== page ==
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SALT LAKE CITY -- New statistics out this week from the federal government show that 49 million Americans experience food shortages at times throughout the year. According to the USDA, that's the highest since the agency starting conducting annual surveys beginning in 1995.
The Utah Food Bank knows how difficult things are right now, but its new and larger facility is helping to distribute more food to Utahns who need it.
The new location is at 3100 South and 900 West in Salt Lake. It opened about a week ago. It's nearly twice the size as the old building, and it's already stacked to the ceiling with donated food.
The Utah Food Bank's executive director, Jim Pugh, said, "This new state-of-the=art facility is 86,000 square feet, almost double the square footage compared to our old facility. It'll really allow us, over time, to distribute from 23 million pounds of food a year--which we did last year--to over 40 million pounds of food annually."Activity at the new food bank is constant. Volunteer groups work in an assembly line fashion, filling box after box; forklifts unload semis and stock the huge shelves; and hundreds of empty boxes are stacked up, ready to be filled and shipped to the 125 agencies around the state that distribute food to needy families. Pugh said donations are up 20 percent so far this year, but the demand is up 35 percent.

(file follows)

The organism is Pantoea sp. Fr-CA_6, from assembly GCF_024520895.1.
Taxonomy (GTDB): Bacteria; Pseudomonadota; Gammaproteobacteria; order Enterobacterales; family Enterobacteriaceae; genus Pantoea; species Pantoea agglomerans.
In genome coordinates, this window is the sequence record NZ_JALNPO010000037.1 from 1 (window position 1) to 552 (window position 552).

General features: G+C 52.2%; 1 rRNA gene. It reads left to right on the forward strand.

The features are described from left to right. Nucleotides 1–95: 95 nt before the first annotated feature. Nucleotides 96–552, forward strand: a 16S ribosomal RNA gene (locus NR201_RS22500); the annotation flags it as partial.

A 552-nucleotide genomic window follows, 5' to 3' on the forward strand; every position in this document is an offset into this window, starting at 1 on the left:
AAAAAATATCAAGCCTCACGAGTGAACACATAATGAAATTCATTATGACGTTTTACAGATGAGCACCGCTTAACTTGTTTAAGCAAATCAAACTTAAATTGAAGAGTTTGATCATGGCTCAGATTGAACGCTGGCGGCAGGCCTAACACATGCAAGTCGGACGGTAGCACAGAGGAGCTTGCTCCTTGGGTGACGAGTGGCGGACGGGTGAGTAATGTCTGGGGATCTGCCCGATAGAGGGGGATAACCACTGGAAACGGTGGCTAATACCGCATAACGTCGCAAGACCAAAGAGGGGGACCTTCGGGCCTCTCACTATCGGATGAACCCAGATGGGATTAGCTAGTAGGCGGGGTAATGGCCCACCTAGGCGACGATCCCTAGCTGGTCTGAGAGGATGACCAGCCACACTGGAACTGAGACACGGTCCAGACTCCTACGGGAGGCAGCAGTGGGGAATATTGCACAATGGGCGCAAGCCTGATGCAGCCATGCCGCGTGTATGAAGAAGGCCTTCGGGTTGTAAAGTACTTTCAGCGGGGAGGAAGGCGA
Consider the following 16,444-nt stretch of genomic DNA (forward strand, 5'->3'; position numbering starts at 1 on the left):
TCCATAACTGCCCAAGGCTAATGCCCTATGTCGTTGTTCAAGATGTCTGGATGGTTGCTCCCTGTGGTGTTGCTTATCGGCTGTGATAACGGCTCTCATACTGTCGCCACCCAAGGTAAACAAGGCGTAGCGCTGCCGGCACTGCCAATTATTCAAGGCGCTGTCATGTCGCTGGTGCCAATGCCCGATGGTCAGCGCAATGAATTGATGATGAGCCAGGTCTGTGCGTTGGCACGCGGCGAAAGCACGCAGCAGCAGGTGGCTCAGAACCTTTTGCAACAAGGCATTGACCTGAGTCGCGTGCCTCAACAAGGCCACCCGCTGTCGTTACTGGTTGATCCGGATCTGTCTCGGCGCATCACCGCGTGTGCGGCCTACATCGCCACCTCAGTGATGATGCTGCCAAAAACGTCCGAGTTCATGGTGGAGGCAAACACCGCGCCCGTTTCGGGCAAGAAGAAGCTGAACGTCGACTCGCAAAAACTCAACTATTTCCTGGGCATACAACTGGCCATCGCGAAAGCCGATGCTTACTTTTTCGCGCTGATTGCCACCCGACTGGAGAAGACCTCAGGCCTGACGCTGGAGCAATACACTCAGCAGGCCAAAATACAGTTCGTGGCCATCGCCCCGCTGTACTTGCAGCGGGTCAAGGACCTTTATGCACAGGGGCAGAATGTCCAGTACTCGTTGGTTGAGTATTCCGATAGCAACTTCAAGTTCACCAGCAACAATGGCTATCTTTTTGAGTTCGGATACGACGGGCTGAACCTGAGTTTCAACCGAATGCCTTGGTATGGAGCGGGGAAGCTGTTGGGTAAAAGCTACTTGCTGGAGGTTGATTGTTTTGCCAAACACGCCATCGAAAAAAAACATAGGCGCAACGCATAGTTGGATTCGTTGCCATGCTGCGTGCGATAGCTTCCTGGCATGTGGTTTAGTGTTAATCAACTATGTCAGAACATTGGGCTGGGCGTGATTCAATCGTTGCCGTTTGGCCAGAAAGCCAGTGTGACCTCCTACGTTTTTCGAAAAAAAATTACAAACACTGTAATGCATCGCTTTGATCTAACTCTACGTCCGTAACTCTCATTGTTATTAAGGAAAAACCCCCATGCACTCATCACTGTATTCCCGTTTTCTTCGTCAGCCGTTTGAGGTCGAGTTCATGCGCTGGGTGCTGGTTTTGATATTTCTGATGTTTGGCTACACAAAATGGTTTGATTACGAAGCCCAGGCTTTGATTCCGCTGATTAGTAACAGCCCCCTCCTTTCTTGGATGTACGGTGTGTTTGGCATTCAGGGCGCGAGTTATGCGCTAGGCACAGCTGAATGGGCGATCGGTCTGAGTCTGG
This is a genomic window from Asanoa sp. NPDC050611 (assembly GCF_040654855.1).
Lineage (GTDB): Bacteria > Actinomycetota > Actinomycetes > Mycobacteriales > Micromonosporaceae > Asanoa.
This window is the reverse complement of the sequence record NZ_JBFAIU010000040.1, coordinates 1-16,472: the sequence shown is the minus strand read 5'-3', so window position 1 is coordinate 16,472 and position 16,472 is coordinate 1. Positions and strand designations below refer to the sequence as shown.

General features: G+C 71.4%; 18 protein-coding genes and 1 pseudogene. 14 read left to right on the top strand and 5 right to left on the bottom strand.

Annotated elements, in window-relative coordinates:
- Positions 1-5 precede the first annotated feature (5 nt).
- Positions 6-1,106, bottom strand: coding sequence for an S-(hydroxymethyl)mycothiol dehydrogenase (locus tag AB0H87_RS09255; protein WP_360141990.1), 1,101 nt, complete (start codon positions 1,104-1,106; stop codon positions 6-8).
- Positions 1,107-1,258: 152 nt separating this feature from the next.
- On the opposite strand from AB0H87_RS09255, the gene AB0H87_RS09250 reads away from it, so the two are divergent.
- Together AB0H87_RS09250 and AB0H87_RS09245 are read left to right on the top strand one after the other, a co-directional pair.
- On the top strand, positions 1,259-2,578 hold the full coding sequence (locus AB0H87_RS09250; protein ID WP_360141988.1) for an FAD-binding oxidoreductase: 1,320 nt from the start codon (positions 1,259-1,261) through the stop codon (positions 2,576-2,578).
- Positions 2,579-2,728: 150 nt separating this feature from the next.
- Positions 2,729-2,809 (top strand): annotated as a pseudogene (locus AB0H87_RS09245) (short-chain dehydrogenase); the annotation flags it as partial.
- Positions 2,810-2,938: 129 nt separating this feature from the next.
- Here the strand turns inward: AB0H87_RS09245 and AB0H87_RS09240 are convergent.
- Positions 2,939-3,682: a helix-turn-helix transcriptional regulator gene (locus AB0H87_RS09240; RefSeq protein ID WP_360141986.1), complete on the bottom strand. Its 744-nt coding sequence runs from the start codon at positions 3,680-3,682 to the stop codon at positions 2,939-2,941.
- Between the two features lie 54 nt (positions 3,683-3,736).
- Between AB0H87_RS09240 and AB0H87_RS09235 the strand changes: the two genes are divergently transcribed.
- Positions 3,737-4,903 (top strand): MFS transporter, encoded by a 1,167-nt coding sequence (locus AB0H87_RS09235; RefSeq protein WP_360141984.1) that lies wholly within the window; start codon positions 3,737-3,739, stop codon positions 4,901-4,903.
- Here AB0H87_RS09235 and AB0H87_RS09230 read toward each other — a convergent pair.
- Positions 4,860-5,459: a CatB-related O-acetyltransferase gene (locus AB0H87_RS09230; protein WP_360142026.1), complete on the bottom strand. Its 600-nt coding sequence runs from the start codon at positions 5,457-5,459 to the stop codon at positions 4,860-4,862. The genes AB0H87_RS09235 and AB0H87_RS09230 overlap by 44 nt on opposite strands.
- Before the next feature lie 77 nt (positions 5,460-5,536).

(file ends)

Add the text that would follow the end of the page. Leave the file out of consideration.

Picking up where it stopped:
"So it still means that every family that's coming in is going to receive a little less food then they would a year ago, simply because those resources aren't there," he said.
President Obama reacted to the USDA report this week expressing his concern for our nation's children, saying, "Their ability to grow, learn and be competitive depends on regular access to healthy meals."Pugh said Utah's statistics concerning children are also troubling. "We see a high number of children who are at risk. Right now, one out of every six kids is at risk of going hungry. That's an extremely high number," he said.
Fortunately, Pugh said, Utah's food bank has great support from individuals, Scout troops, the postal service, the business community and others; all working hard to deliver the goods for the good of those who need it.
"We feel very fortunate that we're in this community where, even during tough times, people are so committed and so willing to help out their neighbors and find ways to get involved--and they're trying to make a difference. And we know we couldn't do it without community assistance like that," Pugh said.
For the holiday season, the food bank is hoping to distribute 1.6 million pounds of food. Right now, there are 14,000 turkeys in the freezers; they would like to get 14,000 more to handle the need through the Christmas holiday.